German lugers had those controversial yellow booties, but the U.S. doubles teams that finished second and third had a little surprise of their own--red booties made by Staudinger of Austria.
"We kept a good secret, I guess," U.S. luge Coach Wolfgang Schadler said.
Unable to get the same booties that the Germans wore from Adidas--a bootie that keeps the foot at a wind reducing angle--Schadler said he made a backup call to Staudinger, who provided the new booties that arrived earlier this week. The team wore them in practice, liked them, and wore them in Friday's race.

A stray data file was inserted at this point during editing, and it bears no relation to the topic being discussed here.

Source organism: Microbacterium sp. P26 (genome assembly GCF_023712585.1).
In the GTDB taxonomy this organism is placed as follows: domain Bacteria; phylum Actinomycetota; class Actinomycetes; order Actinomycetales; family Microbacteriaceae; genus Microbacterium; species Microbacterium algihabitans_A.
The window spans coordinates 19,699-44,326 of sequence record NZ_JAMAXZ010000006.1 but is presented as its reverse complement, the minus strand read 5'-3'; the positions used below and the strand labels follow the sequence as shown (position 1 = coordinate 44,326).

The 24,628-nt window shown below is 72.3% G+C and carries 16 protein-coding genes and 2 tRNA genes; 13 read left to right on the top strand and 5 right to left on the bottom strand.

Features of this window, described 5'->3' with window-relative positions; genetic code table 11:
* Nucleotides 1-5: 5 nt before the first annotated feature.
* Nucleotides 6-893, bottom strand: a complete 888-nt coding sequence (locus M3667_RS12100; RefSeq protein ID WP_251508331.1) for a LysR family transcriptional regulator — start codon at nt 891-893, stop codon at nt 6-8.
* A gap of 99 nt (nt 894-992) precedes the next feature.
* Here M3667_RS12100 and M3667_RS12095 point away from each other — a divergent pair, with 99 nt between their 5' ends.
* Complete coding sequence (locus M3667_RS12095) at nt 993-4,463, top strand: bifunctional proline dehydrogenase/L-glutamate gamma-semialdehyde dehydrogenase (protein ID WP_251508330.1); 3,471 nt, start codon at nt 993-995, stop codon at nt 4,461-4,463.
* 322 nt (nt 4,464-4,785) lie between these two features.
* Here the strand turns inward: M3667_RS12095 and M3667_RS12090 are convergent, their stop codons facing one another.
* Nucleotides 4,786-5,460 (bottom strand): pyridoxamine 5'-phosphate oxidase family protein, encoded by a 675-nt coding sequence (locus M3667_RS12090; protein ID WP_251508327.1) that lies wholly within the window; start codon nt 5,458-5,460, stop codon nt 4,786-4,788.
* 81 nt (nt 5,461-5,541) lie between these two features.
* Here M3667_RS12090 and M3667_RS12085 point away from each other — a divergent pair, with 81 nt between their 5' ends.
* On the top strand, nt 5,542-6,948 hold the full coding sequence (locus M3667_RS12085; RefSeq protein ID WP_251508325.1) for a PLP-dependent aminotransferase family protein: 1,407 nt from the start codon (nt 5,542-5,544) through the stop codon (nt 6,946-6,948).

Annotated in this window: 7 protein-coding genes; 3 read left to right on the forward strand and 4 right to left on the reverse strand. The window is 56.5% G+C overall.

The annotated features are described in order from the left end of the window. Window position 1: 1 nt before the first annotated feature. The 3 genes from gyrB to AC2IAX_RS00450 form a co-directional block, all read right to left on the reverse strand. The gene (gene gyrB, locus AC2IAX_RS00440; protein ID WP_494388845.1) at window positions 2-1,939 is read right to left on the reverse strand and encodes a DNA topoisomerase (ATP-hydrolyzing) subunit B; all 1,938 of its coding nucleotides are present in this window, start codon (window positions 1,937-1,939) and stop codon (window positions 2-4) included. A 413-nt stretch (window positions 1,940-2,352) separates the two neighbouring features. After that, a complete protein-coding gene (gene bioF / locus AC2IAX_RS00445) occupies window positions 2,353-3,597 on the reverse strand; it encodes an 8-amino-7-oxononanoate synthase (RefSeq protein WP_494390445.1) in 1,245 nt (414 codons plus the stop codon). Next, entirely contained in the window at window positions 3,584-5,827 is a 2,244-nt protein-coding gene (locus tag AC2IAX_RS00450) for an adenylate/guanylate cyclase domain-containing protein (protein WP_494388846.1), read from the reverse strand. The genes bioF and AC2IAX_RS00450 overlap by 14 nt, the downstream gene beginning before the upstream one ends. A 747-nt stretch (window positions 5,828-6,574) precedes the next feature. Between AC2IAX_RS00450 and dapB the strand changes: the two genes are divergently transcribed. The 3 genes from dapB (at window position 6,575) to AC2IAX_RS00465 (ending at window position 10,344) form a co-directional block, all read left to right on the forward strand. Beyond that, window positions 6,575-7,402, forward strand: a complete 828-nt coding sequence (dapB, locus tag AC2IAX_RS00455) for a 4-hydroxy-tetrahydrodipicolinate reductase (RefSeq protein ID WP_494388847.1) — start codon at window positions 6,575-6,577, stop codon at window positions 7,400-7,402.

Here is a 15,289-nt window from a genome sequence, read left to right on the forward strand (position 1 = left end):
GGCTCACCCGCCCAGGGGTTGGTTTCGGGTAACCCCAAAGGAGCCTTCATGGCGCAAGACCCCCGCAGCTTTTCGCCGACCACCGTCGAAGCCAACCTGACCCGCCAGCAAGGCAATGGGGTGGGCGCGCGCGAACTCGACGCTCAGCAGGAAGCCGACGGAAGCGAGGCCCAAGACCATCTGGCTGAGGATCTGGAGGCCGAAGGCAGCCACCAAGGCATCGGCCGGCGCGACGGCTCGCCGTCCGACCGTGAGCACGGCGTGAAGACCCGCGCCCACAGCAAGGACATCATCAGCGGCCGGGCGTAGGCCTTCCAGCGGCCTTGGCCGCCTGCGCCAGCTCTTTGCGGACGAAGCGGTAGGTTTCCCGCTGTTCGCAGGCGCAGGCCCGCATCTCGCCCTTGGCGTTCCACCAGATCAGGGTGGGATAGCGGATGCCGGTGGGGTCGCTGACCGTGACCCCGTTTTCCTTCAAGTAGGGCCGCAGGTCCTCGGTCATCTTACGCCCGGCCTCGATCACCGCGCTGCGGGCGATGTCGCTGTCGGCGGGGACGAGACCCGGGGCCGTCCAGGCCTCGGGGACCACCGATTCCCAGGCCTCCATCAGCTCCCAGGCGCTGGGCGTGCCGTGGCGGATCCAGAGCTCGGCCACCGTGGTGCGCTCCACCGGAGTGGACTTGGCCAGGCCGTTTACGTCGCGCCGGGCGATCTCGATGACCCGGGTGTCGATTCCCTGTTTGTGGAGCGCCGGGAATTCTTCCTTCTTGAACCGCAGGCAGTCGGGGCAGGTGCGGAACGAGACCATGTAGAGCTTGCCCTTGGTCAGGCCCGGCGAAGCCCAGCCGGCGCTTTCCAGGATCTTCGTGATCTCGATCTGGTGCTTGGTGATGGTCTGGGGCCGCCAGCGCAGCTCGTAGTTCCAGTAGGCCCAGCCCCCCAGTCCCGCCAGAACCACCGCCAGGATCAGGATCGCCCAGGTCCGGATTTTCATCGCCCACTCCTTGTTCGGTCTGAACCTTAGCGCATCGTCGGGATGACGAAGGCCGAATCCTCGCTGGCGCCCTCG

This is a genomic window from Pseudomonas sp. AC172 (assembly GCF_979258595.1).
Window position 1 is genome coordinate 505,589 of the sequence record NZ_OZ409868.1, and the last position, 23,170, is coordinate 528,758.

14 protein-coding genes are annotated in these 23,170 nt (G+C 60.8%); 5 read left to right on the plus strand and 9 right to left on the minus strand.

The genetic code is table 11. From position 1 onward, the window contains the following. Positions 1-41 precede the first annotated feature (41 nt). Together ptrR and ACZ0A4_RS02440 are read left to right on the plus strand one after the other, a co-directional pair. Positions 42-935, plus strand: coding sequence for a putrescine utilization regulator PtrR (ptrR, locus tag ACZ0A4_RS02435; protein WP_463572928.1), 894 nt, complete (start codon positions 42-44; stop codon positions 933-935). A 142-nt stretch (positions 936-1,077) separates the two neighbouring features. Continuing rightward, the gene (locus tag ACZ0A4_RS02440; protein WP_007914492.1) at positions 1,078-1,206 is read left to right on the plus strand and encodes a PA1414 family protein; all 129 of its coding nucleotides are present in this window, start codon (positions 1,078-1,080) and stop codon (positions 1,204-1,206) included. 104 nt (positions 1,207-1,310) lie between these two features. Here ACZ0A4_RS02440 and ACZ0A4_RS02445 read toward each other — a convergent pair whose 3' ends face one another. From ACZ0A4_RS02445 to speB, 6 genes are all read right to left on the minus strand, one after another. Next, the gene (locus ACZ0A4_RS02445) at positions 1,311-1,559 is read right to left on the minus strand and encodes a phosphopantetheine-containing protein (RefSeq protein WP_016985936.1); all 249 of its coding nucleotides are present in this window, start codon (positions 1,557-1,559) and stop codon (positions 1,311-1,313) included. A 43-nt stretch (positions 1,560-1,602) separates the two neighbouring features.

"I was upset with Adidas," Schadler said. "They told me they were out of material. C'mon."
Much ado about nothing? Germany's Georg Hackl, who won the gold in men's singles and overcame a U.S.-Canada bootie protest that was rejected, said the booties cut two or three hundredths of a second off his time in each heat.
However, Mark Grimmette of the U.S., a member of the bronze winning doubles team, began a news conference by saying, "Before I start, this had nothing to do with the boots, OK?"